“Yes. Many people react strongly to it,” came the response, “and that reaction tells us that we told the story well. If people weren’t reactionary to the ending, then we would not have done our jobs.”

“At the same time,” the other explained, “people might also just laugh at the film, and that is okay with us. The characters, the country, and the way they interact are what matter. You see the feet of the characters a lot. We are more interested in the particulars of people and where they come from.”

“And yet the villain, Chigurh, is ambiguous, an interloper. We do not know where he is coming from or where he is taking us. He is your new man.” Barth seemed to be probing for something.

“Yeah, I often say he's like the man who fell to earth,” Joel said. “He's the thing that doesn't grow out of that landscape. So he is able to frighten on several levels.”

“He is an impossible possibility.” Barth seemed to be thinking out loud.

Ethan went with it: “Like the bit at the beginning of McCarthy’s novel where the sheriff contemplates going any further. Right before the line in the film about putting one’s soul at hazard he says: ‘It aint just bein older. . . . I think it is more like what you are willin to become.’”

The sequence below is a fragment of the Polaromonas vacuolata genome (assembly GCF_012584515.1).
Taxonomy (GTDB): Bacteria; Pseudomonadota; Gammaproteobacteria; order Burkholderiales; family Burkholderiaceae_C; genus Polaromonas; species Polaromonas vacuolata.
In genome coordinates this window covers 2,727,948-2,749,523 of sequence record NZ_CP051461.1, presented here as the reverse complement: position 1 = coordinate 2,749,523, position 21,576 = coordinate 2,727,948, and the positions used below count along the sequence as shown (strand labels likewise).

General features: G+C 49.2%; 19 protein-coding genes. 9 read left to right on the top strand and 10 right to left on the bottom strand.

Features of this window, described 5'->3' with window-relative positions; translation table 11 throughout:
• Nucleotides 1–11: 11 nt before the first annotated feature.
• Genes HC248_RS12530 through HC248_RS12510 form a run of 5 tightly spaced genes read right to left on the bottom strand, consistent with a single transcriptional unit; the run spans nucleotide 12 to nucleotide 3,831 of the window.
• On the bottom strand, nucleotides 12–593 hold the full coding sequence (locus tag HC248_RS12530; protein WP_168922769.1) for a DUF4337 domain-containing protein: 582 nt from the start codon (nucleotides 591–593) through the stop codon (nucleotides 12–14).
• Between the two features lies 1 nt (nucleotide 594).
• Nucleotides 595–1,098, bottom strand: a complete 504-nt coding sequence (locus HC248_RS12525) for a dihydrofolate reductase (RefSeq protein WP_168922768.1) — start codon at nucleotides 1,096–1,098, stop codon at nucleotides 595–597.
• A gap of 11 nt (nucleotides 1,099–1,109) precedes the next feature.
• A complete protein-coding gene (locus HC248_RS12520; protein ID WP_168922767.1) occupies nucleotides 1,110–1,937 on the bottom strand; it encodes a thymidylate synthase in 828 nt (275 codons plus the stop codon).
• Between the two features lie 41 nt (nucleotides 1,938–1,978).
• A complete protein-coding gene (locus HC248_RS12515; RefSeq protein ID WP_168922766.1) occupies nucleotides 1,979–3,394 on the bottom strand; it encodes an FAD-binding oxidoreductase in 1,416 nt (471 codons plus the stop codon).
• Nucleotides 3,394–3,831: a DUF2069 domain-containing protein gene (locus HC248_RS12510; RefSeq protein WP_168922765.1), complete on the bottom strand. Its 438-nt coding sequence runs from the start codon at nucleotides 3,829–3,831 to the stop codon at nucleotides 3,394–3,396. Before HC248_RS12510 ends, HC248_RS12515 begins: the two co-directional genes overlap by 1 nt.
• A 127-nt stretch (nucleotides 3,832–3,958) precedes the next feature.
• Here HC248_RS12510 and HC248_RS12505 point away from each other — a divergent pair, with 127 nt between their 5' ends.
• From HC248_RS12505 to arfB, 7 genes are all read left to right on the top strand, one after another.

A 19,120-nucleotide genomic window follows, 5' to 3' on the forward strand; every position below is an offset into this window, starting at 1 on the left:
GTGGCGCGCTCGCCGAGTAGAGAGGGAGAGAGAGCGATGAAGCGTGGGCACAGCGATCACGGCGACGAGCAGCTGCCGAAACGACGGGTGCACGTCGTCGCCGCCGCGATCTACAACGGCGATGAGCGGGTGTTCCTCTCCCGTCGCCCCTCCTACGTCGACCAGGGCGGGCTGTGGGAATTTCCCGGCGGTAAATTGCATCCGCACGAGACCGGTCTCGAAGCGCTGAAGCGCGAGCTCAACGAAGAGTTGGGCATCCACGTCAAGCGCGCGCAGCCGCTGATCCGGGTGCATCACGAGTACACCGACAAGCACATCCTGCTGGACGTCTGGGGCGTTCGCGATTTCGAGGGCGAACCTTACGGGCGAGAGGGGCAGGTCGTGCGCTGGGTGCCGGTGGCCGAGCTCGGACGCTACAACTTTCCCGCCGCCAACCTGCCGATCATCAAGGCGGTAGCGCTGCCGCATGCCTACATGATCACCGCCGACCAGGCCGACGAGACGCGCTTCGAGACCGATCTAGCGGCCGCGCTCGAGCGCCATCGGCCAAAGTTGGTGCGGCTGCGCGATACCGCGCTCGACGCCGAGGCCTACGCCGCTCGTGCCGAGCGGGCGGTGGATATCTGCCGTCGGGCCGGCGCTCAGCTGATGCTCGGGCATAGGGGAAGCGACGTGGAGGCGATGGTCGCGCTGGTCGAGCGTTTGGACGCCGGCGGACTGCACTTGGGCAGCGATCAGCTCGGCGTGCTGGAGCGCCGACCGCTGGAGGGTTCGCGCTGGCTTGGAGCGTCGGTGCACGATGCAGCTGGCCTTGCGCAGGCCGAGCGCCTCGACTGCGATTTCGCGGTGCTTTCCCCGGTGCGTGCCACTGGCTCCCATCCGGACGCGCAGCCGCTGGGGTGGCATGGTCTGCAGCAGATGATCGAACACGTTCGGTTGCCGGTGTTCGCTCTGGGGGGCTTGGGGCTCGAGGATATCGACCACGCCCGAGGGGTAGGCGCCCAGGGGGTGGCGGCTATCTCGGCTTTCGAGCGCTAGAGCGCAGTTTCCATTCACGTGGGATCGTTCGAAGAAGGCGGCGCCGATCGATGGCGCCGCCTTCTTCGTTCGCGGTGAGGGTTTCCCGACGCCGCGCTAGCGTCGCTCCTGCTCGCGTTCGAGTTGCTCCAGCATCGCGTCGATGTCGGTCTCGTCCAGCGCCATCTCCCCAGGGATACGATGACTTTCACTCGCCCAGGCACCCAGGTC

“Yet the problem posed has all the force of a No and none of the force of a Yes,” Barth said. “It remains a question mark.”

I remembered the scene where Chigurh is about to kill Carson Wells, the private detective who had so resolutely pursued him, and asks: “If the rule you follow brought you to this, of what use was the rule?” I wondered if Barth would see Chigurh as an exposure of the trajectory of the western hero – the dangerous “enticement” of the lone ranger into the “cavern of a fatherless and brotherless isolation” (IV/3.2, 664).

As they spoke for the next few moments, more of the film’s question marks flooded through my mind, from that ominous opening monologue to the deepening pathos of its denouement. Just when viewers are tempted by the comforting notion that the sheriff is simply past his prime, the posturing of the younger crime-fighter is quickly exposed as a brave but foolish mask for the fear of death. Just when viewers clamour for shafts of light in the darkness, the film takes that away too. A visibly injured Llewelyn Moss offers to buy a young man’s coat, and the man bargains with him over price. On the lookout for a good Samaritan, later we get a boy on a bicycle arriving on the scene of Chigurh’s car accident, willing to give the shirt off his back. But when Chigurh refuses to let him go unpaid, the boy quickly refuses to share with his friend. His gut reaction of self-giving spurred by the horror of the accident dissolves into selfishness in the face of the more ever-present banality of day-to-day life.